Reply To I. A. Richards’ Review of The Literary Mind 1933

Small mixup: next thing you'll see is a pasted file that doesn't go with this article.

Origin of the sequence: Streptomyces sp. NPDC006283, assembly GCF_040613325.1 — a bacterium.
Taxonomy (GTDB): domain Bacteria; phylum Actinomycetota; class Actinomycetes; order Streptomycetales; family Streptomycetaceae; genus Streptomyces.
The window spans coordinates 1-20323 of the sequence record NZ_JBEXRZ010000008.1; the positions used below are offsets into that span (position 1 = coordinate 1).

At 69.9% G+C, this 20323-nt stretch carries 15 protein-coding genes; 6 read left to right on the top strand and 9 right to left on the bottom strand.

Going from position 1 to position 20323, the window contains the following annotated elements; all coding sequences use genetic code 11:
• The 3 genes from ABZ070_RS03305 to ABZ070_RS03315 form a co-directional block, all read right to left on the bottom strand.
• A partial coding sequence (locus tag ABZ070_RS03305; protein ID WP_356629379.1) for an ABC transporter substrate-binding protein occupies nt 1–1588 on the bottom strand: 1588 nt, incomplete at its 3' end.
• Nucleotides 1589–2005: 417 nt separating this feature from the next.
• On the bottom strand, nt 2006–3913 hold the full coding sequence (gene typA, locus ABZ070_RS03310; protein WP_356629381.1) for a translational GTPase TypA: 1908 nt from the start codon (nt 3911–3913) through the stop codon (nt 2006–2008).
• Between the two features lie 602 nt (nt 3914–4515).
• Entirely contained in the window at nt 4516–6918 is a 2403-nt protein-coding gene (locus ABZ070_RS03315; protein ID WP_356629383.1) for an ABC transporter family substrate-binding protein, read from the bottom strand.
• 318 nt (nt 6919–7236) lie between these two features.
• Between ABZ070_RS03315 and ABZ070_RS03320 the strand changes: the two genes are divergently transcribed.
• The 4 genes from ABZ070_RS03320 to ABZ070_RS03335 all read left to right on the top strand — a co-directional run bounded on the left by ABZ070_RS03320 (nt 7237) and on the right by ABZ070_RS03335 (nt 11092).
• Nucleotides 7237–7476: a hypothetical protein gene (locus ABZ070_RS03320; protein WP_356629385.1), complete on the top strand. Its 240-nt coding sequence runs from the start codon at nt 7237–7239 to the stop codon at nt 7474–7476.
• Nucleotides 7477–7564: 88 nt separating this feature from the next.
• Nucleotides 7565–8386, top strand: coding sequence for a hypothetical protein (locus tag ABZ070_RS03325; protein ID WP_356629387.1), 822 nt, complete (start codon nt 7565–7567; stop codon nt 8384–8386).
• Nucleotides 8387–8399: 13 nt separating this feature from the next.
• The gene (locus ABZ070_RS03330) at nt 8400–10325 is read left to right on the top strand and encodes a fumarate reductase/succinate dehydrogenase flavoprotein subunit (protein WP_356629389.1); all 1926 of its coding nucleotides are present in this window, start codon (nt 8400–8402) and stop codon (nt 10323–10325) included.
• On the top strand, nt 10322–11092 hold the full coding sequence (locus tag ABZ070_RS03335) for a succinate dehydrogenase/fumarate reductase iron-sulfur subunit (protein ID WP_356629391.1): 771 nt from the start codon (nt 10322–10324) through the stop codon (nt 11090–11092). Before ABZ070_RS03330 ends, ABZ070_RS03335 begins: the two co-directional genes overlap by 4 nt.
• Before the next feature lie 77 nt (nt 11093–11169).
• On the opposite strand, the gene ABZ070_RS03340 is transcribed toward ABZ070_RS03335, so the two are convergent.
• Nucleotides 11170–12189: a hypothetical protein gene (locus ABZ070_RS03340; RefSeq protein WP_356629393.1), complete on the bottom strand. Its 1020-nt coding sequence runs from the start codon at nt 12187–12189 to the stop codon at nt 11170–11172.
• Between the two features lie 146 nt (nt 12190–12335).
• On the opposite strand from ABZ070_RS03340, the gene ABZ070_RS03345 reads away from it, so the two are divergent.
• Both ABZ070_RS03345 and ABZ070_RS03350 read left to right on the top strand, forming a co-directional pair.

The science of psychology is sufficiently embryonic for any studious and thoughtful person, with a sense of scientific method and intense interest in the subject-matter, to run a chance of making valid contributions to its development. A torture chamber would do much better than a library as a place to submit ourselves to art. Chambers are the fact that people with lumbago are continually tempted to wriggle a bit or give one little jerk merely to 'see what it feels like', that people do actually, within the limits of what is endurable, torture themselves or submit to torture it is this fact attested to by psychologists, and backed up in its implications by biologists who study even the most minute organisms, which constitutes the foundation ground of Max Eastman's theory. In proof that his misunderstood the distinction between poetry and science made by him with C. K. Ogden in The Meaning of Meaning.